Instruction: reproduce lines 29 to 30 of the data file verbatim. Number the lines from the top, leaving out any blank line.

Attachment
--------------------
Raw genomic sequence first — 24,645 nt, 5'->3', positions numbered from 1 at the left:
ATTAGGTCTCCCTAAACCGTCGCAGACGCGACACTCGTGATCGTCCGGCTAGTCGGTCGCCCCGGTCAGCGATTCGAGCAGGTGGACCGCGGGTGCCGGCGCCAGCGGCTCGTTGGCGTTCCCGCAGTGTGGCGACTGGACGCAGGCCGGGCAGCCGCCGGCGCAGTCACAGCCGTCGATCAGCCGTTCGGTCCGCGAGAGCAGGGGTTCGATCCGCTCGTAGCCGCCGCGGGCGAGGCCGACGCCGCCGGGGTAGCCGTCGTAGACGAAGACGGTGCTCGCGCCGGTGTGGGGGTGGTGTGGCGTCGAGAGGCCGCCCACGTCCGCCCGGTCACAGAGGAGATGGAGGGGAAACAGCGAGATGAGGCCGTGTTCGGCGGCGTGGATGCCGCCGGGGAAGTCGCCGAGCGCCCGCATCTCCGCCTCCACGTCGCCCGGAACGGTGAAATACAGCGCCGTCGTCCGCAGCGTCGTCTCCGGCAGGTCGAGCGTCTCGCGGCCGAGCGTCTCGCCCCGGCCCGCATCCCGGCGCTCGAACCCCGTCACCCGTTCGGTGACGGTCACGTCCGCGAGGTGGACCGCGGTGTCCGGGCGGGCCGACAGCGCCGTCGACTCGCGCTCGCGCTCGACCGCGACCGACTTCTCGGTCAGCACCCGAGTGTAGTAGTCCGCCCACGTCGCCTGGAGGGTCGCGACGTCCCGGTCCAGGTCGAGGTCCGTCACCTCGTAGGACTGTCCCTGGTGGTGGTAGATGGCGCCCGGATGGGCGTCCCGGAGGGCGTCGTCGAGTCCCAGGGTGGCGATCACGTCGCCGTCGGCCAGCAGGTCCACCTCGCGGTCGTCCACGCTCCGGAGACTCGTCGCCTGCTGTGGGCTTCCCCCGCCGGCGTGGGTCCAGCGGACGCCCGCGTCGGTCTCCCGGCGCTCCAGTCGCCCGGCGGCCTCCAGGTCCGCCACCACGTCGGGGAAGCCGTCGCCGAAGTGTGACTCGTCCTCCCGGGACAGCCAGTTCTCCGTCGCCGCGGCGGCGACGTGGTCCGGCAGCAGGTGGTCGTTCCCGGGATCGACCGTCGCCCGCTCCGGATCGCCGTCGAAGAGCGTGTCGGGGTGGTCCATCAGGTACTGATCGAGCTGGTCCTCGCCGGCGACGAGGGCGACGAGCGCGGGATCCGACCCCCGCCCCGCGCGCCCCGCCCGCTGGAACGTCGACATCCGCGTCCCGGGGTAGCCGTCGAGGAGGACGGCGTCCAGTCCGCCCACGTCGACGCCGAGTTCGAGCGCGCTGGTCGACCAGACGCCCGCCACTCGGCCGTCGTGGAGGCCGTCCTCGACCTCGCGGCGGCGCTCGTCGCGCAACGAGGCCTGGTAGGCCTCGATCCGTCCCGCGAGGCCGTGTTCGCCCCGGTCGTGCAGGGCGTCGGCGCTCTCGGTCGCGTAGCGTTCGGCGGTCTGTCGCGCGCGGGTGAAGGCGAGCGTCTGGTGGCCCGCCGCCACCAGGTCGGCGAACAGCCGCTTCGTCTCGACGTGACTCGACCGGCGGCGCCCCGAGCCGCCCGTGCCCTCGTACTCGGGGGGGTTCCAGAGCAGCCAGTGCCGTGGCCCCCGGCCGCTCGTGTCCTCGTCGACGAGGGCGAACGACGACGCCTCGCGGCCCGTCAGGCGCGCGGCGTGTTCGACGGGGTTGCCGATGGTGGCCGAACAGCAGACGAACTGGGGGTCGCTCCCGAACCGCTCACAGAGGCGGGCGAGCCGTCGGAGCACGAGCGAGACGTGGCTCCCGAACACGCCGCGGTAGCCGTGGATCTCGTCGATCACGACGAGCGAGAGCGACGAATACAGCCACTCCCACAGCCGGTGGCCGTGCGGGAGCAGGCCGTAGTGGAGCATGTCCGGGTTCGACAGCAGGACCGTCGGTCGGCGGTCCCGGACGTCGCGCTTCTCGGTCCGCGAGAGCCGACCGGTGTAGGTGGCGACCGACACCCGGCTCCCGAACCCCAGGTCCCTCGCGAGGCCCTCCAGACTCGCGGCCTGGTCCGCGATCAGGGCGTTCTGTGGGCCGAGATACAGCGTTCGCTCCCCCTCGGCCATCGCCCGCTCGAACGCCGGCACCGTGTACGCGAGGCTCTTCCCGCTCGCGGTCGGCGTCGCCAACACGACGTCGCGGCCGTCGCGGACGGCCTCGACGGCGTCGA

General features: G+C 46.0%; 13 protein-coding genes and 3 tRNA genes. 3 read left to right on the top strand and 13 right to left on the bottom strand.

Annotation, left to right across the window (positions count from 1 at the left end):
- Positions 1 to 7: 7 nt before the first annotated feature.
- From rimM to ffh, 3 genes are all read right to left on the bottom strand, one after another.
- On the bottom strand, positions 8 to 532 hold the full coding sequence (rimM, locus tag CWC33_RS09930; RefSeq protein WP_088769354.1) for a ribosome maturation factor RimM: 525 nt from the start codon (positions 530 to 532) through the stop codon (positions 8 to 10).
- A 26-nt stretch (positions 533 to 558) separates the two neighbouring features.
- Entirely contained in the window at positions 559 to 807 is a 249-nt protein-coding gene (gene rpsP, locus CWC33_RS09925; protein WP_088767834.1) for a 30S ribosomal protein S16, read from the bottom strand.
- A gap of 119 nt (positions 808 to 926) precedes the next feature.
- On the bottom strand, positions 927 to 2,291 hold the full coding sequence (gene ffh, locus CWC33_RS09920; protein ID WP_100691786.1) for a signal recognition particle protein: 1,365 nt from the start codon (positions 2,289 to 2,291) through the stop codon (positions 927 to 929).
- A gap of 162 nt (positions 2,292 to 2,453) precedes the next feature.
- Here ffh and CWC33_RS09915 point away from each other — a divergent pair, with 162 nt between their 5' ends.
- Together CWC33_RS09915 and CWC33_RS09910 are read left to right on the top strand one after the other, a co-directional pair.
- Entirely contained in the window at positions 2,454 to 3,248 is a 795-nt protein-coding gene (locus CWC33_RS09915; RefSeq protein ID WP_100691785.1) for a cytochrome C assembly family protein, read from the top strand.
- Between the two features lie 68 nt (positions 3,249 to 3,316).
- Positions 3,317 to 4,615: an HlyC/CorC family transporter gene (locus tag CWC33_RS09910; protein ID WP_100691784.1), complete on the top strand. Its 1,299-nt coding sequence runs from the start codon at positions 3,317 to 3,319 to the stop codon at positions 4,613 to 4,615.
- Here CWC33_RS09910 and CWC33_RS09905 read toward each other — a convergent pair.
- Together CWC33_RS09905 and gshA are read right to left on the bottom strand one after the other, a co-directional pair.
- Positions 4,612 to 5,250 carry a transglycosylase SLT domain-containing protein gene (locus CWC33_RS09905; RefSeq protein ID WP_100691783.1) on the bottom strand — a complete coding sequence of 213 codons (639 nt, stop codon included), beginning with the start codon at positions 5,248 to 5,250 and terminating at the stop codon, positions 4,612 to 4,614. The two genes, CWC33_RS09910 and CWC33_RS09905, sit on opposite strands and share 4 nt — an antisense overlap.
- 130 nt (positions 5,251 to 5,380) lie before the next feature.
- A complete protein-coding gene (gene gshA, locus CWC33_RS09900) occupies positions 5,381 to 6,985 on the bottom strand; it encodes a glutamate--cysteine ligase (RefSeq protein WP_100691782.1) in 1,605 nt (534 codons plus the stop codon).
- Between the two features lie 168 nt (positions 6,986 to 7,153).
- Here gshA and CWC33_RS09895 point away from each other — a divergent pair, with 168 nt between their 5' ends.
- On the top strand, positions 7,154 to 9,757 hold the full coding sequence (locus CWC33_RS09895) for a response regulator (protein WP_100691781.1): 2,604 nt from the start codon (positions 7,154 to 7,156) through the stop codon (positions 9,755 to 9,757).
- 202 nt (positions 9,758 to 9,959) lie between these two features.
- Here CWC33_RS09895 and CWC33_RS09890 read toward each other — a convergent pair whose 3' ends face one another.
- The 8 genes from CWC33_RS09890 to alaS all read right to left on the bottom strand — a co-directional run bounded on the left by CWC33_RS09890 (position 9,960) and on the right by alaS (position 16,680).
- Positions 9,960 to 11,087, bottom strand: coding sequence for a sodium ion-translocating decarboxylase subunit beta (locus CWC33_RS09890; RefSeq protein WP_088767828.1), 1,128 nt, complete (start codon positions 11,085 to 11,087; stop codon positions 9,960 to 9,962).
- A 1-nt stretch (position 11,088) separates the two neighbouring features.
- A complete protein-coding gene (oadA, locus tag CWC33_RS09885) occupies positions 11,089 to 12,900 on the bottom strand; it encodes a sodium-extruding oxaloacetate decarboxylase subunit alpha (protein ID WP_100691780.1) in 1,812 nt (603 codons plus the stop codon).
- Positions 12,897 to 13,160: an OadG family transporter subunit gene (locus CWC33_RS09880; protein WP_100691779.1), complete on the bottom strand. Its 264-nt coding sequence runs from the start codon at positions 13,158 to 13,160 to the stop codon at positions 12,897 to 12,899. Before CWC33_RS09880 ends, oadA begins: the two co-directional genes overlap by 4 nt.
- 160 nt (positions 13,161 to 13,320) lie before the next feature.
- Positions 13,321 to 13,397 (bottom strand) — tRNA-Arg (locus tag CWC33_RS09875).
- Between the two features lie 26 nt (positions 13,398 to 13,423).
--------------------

- Positions 9,960 to 11,087, bottom strand: coding sequence for a sodium ion-translocating decarboxylase subunit beta (locus CWC33_RS09890; RefSeq protein WP_088767828.1), 1,128 nt, complete (start codon positions 11,085 to 11,087; stop codon positions 9,960 to 9,962).
- A 1-nt stretch (position 11,088) separates the two neighbouring features.